-here have always been a few holdouts when technology advances. There were people who clung to 78 RPM records, vinyl LPs, eight-track tapes, cassettes and CDs.

But did anyone really love a CD? Convenient? Sure. But who runs their fingers over a plastic “jewel case”?

Book publishers are in the midst of the biggest technological revolution in centuries for their industry, and they are facing a real problem. People love books. Not just as a delivery mechanism for information, but as objects. They like they way they look, the way they feel, the way they smell.

A bookshelf is more than a storage facility, it’s a statement about who you are and what you think is important.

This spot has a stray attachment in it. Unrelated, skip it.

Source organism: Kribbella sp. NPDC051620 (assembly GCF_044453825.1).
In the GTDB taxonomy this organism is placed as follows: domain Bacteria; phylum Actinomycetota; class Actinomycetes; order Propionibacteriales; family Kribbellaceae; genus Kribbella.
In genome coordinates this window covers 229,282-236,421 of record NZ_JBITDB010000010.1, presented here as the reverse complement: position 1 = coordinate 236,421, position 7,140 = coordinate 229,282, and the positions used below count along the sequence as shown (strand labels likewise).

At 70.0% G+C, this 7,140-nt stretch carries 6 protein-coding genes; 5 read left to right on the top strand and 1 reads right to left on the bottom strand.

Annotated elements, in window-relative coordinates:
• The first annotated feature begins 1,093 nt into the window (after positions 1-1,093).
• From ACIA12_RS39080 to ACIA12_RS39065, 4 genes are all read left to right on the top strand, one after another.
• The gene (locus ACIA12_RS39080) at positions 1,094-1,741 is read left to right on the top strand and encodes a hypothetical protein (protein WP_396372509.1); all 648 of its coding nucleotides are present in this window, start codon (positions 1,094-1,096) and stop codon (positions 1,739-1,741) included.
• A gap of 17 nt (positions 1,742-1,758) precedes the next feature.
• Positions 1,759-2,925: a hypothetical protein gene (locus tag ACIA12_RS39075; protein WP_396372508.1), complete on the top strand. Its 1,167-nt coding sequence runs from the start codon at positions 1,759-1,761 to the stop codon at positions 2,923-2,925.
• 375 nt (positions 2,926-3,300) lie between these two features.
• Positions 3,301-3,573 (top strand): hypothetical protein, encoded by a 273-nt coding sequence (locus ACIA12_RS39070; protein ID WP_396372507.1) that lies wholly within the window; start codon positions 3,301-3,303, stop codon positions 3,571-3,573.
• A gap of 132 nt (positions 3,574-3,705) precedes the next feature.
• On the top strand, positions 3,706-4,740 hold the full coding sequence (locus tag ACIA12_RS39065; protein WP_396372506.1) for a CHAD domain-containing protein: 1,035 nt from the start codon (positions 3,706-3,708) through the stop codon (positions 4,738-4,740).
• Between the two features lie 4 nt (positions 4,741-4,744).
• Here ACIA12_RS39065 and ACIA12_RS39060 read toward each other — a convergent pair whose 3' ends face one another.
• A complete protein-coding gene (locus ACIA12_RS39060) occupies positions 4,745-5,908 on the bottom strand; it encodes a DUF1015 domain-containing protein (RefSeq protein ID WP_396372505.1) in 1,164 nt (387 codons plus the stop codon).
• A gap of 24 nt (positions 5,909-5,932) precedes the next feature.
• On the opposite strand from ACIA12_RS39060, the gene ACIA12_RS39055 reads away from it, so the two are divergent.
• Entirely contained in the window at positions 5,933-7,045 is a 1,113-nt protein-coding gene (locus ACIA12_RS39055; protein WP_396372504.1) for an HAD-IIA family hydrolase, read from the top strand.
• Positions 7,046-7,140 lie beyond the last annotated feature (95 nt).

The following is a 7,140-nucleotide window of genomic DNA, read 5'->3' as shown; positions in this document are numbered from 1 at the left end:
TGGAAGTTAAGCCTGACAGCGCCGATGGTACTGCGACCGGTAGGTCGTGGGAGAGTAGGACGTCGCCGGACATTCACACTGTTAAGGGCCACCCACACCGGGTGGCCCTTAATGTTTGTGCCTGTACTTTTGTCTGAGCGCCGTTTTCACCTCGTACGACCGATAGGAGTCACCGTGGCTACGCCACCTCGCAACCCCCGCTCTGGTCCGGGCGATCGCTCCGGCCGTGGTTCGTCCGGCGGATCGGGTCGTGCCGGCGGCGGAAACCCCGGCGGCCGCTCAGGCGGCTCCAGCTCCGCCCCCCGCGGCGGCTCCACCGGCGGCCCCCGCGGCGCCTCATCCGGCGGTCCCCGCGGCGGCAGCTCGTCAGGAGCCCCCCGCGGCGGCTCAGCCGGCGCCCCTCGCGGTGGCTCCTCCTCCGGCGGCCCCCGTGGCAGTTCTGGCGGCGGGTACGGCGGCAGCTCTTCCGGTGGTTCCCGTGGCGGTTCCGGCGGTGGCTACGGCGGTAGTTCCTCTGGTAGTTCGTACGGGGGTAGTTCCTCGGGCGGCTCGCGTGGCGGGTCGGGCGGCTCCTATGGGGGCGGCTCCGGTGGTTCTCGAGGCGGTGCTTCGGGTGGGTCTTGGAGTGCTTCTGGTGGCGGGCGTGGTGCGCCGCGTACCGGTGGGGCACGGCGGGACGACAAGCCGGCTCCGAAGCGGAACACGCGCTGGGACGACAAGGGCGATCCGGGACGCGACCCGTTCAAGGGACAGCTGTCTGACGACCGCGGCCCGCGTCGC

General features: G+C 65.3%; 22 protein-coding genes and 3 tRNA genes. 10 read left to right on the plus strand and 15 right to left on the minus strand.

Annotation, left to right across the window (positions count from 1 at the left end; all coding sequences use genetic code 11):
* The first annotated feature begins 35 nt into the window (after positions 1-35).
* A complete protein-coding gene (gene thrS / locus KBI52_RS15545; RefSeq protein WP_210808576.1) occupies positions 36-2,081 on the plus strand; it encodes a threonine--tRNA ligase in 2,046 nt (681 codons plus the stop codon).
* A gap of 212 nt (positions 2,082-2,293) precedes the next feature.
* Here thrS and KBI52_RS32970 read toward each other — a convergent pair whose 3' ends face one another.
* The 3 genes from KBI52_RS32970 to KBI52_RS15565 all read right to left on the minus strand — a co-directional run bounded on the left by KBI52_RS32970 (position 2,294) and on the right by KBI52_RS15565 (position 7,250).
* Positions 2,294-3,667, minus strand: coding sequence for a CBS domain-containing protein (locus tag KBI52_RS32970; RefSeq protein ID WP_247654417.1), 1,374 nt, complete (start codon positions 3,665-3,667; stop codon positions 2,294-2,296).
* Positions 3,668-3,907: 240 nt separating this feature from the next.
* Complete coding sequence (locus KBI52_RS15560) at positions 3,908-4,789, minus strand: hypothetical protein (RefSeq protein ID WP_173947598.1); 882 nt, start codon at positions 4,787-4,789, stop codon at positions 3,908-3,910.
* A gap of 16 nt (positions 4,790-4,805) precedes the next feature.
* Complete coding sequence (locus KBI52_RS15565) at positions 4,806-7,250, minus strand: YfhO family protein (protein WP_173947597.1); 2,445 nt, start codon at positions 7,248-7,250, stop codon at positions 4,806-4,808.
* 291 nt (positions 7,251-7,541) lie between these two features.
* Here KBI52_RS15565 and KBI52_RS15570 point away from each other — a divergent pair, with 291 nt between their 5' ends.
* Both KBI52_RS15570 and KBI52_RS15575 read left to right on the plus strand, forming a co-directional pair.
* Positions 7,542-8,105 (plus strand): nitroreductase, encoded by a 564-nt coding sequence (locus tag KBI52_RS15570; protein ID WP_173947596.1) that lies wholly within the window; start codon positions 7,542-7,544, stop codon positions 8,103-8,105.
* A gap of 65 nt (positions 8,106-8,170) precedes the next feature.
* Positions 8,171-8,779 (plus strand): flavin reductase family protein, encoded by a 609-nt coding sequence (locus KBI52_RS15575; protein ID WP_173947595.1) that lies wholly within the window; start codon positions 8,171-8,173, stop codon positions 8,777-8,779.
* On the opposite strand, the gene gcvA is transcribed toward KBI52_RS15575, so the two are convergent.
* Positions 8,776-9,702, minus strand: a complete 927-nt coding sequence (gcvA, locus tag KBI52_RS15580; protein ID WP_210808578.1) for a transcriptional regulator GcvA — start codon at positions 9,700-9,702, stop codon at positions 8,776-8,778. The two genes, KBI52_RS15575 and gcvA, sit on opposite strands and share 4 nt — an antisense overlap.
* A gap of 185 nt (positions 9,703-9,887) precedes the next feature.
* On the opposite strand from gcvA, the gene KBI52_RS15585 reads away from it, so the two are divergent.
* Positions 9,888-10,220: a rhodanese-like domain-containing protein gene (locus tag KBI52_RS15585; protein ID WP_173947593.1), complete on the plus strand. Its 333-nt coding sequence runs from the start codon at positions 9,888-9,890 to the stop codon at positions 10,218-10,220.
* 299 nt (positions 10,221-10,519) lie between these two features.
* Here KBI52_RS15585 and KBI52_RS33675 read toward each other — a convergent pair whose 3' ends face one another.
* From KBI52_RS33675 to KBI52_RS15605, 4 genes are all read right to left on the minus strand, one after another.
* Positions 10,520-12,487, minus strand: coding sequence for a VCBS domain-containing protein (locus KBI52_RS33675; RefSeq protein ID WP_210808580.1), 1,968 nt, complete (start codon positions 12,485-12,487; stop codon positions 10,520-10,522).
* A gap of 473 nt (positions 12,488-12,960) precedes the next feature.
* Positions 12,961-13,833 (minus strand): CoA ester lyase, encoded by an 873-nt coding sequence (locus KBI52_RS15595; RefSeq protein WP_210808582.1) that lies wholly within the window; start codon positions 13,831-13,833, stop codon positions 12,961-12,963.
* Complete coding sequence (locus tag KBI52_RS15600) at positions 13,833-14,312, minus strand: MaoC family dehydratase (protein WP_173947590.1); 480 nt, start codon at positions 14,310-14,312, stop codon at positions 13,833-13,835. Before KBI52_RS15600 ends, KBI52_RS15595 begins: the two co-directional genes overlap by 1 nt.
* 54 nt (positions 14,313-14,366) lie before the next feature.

A good book tucked into a beach bag is a guarantee that idle time won’t be wasted. A really good book can be shared with a friend, (even though people who borrow books are famously irresponsible). What’s changing is the development of e-readers that are just as portable and easy to operate as the original book, and can even exceed them in some respects.

Some devices have backlit screens that make them work even better than the flashlight-and-comic-book-under-the-covers system that got so many hooked on late-night reading.

E-readers also have the ability to store many books, magazines and newspapers in a device smaller than a bulky paperback, which lets the reader take a whole library on the road.

The question for publishers is how to reach this new market without turning their backs on the people who stayed true to their products through other periods of innovation, from talking movies to HDTV.

We’re sure to read about how they decide to resolve this issue. How we read it, however, is much less certain.